Who Will Pay Reparations on My Soul?: Essays (Hardcover)
Though I was initially attracted by an essay on the lodestar that is Fred Moten, I soon found myself drawn into each of the powerhouse pieces in Jesse McCarthy's debut collection on arts and culture. McCarthy (whose day job is teaching in the Department of African and African American Studies at Harvard) writes with finesse and panache, and these essays land in the sweet spot where incisive critical analysis overlaps with poignant personal response. Check him out now (especially “Notes On Trap”), before he becomes a household name. -John— From Spring Booknotes 2021
"This is a very smart and soulful book. Jesse McCarthy is a terrific essayist." —Zadie Smith
New York Times Book Review • Editors' Choice
A supremely talented young critic’s essays on race and culture, from Toni Morrison to trap, herald the arrival of a major new voice in American letters.
Ranging from Ta-Nehisi Coates’s case for reparations to Toni Morrison’s revolutionary humanism to D’Angelo’s simmering blend of R&B and racial justice, Jesse McCarthy’s bracing essays investigate with virtuosic intensity the art, music, literature, and political stances that have defined the twenty-first century. Even as our world has suffered through successive upheavals, McCarthy contends, “something was happening in the world of culture: a surging and unprecedented visibility at every level of black art making.” Who Will Pay Reparations on My Soul? reckons with this resurgence, arguing for the central role of art and intellectual culture in an age of widening inequality and moral crisis.
McCarthy reinvigorates the essay form as a space not only for argument but for experimental writing that mixes and chops the old ways into new ones. In “Notes on Trap,” he borrows a conceit from Susan Sontag to reveal the social and political significance of trap music, the drug-soaked strain of Southern hip-hop that, as he puts it, is “the funeral music that the Reagan Revolution deserves.” In “Back in the Day,” McCarthy, a black American raised in France, evokes his childhood in Paris through an elegiac account of French rap in the 1990s. In “The Master’s Tools,” the relationship between Spanish painter Diego Velázquez and his acolyte-slave, Juan de Pareja, becomes the lens through which Kehinde Wiley’s paintings are viewed, while “To Make a Poet Black” explores the hidden blackness of Sappho and the erotic power of Phillis Wheatley. Essays on John Edgar Wideman, Claudia Rankine, and Colson Whitehead survey the state of black letters. In his title essay, McCarthy takes on the question of reparations, arguing that true progress will not come until Americans remake their institutions in the service of true equality. As he asks, “What can reparations mean when the damage cannot be accounted for in the only system of accounting that a society recognizes?”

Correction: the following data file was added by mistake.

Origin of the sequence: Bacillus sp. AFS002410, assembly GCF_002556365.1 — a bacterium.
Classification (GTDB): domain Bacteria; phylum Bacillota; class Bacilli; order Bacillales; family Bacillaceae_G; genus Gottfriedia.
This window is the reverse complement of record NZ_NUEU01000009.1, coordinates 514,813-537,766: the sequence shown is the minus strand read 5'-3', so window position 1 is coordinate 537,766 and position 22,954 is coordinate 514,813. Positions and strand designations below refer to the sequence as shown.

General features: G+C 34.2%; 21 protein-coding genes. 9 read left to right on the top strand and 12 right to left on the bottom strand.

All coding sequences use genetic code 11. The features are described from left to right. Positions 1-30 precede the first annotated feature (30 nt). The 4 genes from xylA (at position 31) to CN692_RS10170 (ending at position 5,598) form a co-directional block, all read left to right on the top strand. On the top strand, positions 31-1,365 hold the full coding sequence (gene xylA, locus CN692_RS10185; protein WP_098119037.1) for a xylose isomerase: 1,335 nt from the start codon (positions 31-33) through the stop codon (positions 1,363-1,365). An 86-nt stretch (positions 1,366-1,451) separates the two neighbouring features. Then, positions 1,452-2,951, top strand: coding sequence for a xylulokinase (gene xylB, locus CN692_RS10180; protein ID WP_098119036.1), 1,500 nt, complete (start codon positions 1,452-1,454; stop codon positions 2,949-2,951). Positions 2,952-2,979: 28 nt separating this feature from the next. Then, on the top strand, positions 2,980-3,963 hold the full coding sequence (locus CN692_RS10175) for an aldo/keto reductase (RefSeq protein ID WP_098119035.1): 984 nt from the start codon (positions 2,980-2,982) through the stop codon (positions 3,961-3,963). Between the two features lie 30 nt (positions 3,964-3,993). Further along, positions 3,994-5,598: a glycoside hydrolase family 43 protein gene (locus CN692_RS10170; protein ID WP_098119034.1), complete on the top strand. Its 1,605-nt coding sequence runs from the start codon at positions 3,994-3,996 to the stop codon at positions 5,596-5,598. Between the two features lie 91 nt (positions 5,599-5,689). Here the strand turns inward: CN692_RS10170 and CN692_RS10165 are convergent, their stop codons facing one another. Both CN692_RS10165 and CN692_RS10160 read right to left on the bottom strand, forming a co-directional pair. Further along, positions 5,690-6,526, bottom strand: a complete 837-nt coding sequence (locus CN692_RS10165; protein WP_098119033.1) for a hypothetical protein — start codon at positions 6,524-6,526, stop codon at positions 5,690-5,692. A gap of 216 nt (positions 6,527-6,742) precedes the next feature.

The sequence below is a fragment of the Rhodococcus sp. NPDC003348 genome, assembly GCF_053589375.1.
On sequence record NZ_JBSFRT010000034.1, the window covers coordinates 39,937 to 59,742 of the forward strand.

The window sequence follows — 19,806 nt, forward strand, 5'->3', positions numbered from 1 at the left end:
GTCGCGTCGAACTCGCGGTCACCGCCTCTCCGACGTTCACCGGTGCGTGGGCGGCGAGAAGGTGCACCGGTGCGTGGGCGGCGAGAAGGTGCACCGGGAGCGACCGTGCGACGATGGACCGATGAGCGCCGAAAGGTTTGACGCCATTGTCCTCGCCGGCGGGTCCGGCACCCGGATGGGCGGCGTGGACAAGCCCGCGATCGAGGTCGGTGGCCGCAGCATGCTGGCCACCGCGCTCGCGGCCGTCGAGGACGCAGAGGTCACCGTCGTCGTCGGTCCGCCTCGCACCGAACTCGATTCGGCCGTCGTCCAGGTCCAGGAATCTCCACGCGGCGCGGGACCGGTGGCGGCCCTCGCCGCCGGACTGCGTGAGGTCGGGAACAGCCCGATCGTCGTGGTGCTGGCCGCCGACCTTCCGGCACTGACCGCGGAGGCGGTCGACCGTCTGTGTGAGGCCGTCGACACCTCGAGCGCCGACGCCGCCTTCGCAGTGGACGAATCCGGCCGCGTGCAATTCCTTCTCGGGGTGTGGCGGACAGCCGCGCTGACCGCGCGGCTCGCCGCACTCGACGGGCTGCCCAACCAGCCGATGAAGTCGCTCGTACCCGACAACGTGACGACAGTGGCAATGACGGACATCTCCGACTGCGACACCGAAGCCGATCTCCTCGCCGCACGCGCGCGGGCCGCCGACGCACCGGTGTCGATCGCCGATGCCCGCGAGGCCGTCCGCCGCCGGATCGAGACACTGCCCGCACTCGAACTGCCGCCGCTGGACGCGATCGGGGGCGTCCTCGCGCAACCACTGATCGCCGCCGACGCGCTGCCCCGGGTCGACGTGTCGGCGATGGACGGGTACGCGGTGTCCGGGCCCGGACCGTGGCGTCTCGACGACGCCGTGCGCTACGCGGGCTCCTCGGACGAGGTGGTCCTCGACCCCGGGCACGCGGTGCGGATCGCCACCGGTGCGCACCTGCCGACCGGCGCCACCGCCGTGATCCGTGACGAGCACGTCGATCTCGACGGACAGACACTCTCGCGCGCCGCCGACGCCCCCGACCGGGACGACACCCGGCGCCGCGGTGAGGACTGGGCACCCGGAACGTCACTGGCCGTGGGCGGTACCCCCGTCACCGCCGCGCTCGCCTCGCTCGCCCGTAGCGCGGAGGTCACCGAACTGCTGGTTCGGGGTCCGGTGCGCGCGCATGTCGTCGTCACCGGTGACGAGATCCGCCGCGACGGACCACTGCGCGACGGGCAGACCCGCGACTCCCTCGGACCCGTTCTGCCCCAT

For readers of Teju Cole’s Known and Strange Things and Mark Greif’s Against Everything, McCarthy’s essays portray a brilliant young critic at work, making sense of our disjointed times while seeking to transform our understanding of race and art, identity and representation.
About the Author
Jesse McCarthy is assistant professor of English and African American studies at Harvard University. He is an editor at the Point and has written for n+1, Dissent, the Nation, and the New Republic. He lives in Cambridge, Massachusetts.